Instead, Sperry suggested that the city and the Board of Health call on Hampden County Beekeepers Association members to help resolve problems that do arise with beekeeping.
“Our charter dictates education as a primary concern. There would be plenty of beekeepers in the local area who would be more than happy to volunteer to visit a beekeeper who hasn’t done things quite right, to go and talk about how to set up the apiary in a better fashion,” Sperry said.

When asked about how many calls he gets per year regarding bees, Rouse said a handful, if not less.

“The problem is those calls we get are so persistent because of the lack of education that the neighbors have about what’s going on. All they see is bees and think something worse is going to happen,” he said, adding people are afraid of being overwhelmed by bees and stung, or for some people who are allergic, going into anaphylactic shock, which he said is a valid concern..

Rouse said education for the general public is important, and that he had attended a day-long Massachusetts Apiary program. “It’s location, location, location. When people see what’s happening, they just get scared,” he said.

Sperry said that a letter sent to the committee by Campbell, a commercial beekeeper, lays out the most common complaints you would get from a neighbor and provides the remedies. He also said he would argue that the honus is on the beekeeper to try to make it a non-issue from the start. For example, if someone is putting in hives on their property, they often do go to the edge of the yard which is logical, but if the hive opening is facing their yard with its back to a neighbor, that already solves some problems.

Sperry said fences can be used to keep hives out of sight. In response to a question from Adams about bears, Sperry said the club also recommends putting up electric fences when they put out their hives, to keep bears and other predators out.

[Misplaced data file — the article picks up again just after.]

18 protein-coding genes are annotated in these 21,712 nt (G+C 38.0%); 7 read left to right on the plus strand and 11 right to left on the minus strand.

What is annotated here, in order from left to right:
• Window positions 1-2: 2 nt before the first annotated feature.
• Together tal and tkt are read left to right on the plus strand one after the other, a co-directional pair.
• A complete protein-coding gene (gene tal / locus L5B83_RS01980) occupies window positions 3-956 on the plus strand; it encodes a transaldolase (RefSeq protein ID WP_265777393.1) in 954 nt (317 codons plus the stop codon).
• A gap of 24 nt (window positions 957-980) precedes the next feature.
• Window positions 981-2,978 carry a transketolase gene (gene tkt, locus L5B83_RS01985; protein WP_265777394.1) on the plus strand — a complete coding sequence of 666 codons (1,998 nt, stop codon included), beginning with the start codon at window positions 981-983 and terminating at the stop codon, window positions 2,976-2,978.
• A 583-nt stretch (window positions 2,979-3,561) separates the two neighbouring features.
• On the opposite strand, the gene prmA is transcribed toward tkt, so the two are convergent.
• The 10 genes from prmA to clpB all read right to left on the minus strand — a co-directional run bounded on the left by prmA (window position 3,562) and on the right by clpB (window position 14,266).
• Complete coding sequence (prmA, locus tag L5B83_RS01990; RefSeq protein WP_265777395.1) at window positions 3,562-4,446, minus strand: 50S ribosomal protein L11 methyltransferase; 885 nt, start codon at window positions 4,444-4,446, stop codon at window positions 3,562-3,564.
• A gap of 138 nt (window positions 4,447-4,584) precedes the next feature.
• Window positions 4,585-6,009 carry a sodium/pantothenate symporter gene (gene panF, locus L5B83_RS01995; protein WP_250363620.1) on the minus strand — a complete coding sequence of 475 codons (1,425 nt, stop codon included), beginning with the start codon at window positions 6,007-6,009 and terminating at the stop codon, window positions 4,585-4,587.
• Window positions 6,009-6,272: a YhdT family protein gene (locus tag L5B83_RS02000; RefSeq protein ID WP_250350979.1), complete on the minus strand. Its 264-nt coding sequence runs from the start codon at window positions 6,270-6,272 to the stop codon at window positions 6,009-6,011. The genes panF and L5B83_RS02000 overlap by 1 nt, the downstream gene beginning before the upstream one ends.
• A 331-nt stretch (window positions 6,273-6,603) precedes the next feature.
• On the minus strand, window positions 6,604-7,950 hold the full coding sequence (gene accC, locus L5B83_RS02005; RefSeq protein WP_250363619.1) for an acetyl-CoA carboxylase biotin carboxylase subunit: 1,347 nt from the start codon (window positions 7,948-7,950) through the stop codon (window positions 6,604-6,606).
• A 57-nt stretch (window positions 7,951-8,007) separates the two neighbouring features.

“We devote an entire session of bee school to keeping out bears and other pests, such as skunks who will eat bees from the landing board at night. We strongly recommend electric fences around hives. You would be looking at $500 or so to get a hive started, between buying the equipment and bees. Then when you consider your time, (you can) multiply that by thousands in short order. A bear can pretty much destroy that in one evening. The price of an electric fence is a really good investment. If a bear gets zapped by an electric fence, they won’t bother bee hives. It’s important to set up a fence at the same time as they start their hive, because after a bear has already gotten into a hive, they might be willing to risk the pain for reward,” he said.

Adams said he gets the impression that the club handles the industry well, and was in favor of putting any problems in their hands, and not in favor of an ordinance.

Sperry said given the chance, they can work with people and take this off the committee’s plate, who won’t even have to worry about it, if Rouse agrees to reach out to them.

“That’s what we do; we are trying to promote responsible beekeeping amongst our members. Given the normal types of complaints, we’re a good resource for the city, for allaying anyone’s fears, and trying to make improvements on apiaries if they become a problem,” Sperry said.

Sperry also said that he teaches Horticulture Tech at Westfield Technical Academy, where he has three hives on school property, and invited the councilors to come down and go into the hive with them to learn more.

Burns said Ward 6 is in a rural area, and agreed with Adams. “If it isn’t broke, why fix it,” He also thanked Cambell for the informative letter, which he later shared with City Council members.

Onyski asked for a motion to continue the conversation, and leave it in committee.